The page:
When Dev sahab was in Delhi for the release of his autobiography, Prime Minister Manmohan Singh mentioned the song from Hum Dono, ‘main zindagi ka saath nibhata chala gaya, har phikr ko dhuen main udata chala gaya.’ He also talked about Guide.
Dev Anand had also discussed Guide with Nehru. After making the movie, he approached Indira Gandhi to get a green signal from the Censor Board. Churiwala, who had accompanied the actor, says that the Censor Board had objected to one scene in which Marco was shown making merry with a woman while working in a cave. The Censor Board wanted this scene to be removed. Both Dev and Vijay Anand were not ready for this. They were of the opinion that it was through this scene that Waheeda Rehman, the heroine of the film, got to point fingers at Marco’s character. After this scene, the heroine comes closer to Raju's guide, the hero of the film, and he gives her a ghunghroo as a gift. This was an important part of the film, which, interestingly was not in R K Narayan’s novel. Dev Anand built his political understanding through this long debate. He requested Indira Gandhi and the then Information and Broadcasting Minister to visit Mumbai and watch the film. She accepted the invitation and a special screening of the film was organised for her. She did not object to the scene and agreed that it took the story forward. The Censor Board passed the movie.
Though Dev Anand was a favourite of the Nehru-Gandhi family, he did not support them when they made the wrong political decisions. When Indira Gandhi declared an Emergency in the country, Dev Anand was not happy. When he was asked to attend a political function of Congress in Delhi, he not only rejected the invitation but refused to praise the Congress government too. As a result, songs from his films were banned from Doordarshan and Vividh Bharti. He publically declared this act of Congress as an act of dictatorship and decided to go to Delhi to lodge a complaint. Once he reached Delhi, he met Information and Broadcasting Minister Vidyacharan Shukla and expressed his anger saying: “Can’t we live the way we want to in a democracy?” When he reached Mumbai from Delhi, many people had gathered at the airport to receive him. Upon seeing so many people around, he asked, “Anything important?” They replied that Doordarshan and Vividh Bharti had lifted the ban imposed on him.
After the Emergency, he launched a political party and named it the National Party of India. The 16-page manifesto stated: “People chose the Janata Party as they were fed up with the dictatorship of Indira Gandhi and they were very disappointed. Now this party is also broken. There is a need for a party that can provide a stable government, a third alternative. The National Party is one such platform where people who think alike can join.”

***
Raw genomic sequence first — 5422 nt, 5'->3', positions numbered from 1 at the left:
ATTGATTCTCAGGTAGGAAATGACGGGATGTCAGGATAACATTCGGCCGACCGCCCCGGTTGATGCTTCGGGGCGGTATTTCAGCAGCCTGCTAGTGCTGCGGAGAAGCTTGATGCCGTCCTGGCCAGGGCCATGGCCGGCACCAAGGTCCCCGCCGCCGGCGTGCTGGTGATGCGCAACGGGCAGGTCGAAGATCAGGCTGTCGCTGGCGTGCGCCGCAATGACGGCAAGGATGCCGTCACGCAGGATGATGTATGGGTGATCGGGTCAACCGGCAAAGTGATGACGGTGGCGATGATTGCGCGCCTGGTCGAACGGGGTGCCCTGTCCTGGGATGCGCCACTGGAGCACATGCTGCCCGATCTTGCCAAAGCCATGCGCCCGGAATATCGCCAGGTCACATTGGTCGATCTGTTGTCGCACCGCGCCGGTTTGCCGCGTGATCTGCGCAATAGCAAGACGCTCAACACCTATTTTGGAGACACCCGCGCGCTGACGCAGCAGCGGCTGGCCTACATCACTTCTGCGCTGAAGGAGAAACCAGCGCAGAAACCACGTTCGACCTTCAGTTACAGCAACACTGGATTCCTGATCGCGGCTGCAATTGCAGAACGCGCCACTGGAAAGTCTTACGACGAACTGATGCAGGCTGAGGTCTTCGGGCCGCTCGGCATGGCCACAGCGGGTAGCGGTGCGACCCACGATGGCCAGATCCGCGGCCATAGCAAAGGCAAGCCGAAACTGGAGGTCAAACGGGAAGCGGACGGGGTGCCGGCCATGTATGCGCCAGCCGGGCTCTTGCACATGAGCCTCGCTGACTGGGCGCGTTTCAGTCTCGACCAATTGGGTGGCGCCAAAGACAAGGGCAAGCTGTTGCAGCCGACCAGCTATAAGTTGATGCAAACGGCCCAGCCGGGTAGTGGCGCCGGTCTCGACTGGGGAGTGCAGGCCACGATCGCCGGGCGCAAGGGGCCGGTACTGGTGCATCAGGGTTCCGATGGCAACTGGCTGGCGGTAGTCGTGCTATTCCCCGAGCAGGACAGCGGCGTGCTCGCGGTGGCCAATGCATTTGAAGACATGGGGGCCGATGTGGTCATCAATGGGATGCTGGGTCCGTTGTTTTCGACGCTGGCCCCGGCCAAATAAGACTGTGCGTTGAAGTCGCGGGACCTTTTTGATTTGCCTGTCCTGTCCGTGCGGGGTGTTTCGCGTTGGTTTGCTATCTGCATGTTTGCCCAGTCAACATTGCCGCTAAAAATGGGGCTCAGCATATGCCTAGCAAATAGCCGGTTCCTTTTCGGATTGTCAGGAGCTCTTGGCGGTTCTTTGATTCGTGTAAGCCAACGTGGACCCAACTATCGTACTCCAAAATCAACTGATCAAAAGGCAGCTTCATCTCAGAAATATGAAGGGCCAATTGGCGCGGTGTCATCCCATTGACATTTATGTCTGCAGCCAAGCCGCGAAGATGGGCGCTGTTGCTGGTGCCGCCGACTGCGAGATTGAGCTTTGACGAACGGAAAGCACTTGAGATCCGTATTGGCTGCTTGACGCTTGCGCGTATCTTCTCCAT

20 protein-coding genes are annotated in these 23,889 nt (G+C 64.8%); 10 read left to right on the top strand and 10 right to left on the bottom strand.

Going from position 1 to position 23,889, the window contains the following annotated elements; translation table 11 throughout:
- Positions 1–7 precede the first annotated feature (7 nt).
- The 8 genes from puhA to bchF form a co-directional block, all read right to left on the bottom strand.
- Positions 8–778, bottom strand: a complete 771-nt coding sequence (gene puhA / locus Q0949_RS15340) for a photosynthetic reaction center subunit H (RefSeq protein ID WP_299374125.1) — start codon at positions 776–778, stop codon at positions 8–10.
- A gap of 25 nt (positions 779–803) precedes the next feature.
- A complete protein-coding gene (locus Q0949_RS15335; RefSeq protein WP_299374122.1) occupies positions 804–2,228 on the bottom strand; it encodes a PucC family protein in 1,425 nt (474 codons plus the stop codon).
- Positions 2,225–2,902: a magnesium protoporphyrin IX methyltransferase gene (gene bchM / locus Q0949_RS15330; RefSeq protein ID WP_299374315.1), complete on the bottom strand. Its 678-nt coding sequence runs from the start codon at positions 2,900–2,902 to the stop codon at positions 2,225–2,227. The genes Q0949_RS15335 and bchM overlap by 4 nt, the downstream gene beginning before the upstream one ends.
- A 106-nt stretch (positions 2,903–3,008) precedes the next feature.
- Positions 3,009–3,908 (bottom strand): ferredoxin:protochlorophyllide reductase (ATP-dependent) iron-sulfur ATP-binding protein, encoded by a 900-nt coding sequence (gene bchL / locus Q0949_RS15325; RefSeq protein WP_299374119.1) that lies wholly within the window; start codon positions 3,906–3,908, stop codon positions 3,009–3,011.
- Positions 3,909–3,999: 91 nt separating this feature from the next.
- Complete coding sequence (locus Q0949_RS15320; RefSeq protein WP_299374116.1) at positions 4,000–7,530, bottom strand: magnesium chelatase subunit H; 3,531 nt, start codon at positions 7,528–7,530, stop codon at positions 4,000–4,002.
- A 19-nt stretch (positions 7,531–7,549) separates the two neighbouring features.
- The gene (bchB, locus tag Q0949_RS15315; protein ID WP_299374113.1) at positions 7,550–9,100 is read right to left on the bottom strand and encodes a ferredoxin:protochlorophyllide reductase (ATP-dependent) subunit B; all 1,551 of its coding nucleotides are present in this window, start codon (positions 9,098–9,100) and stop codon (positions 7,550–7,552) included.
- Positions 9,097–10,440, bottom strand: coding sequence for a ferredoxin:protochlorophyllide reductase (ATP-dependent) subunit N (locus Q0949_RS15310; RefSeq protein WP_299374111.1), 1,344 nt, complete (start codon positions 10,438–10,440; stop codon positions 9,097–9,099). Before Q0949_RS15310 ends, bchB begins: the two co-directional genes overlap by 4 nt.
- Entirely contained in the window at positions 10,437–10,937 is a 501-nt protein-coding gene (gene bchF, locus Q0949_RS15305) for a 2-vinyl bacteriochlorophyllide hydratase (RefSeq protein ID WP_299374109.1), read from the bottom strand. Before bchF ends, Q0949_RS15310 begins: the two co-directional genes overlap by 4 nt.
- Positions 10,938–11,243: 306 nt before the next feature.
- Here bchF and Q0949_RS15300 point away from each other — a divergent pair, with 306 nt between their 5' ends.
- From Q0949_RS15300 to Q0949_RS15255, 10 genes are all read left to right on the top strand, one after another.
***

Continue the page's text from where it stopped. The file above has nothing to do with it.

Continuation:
The membership form had a picture of Dev sahab. At the Taj Hotel, Vijay Anand, V Shantaram, I S Johar, G P Sippi and many other film celebrities joined this party. A decision was taken to contest the Lok Sabha elections. However, people started leaving the party one after the other. Dev Anand realised that he neither had time to prepare for the elections nor any strong contestant who could show the courage to contest the elections. The party failed even before it could take off. Talking to reporters years later, while talking about his failed political dream, Dev Anand said: “Politics is not for tender-hearted actors.”
Even after 100 years, Dev Anand still thrives in the hearts of his admirers. Some of his dialogues are iconic—“Johny does bad work but with sincerity” (Johny Mera Naam) or “Motor is the slave of the rich. Taxi is the food giver for the poor” (Taxi Driver), or “When a woman’s heart breaks, she spends all her life dividing those pieces and when a man’s heart breaks, he spends his whole life reconciling those pieces” (Gambler).
After he passed away, his fans could not see him one last time as his last rites were performed in London. That was his wish; that his fans should not see him after he died but should remember him through his films. Even today, some of his admirers remember his dialogue from Guide which loosely goes like—“Seems like all my wishes will be fulfilled today, but the fun fact is, I don't have any desires left”.
(Punya Prasun Bajpai is a veteran journalist, an author and an annotator)
(Translated By Kaveri Mishra)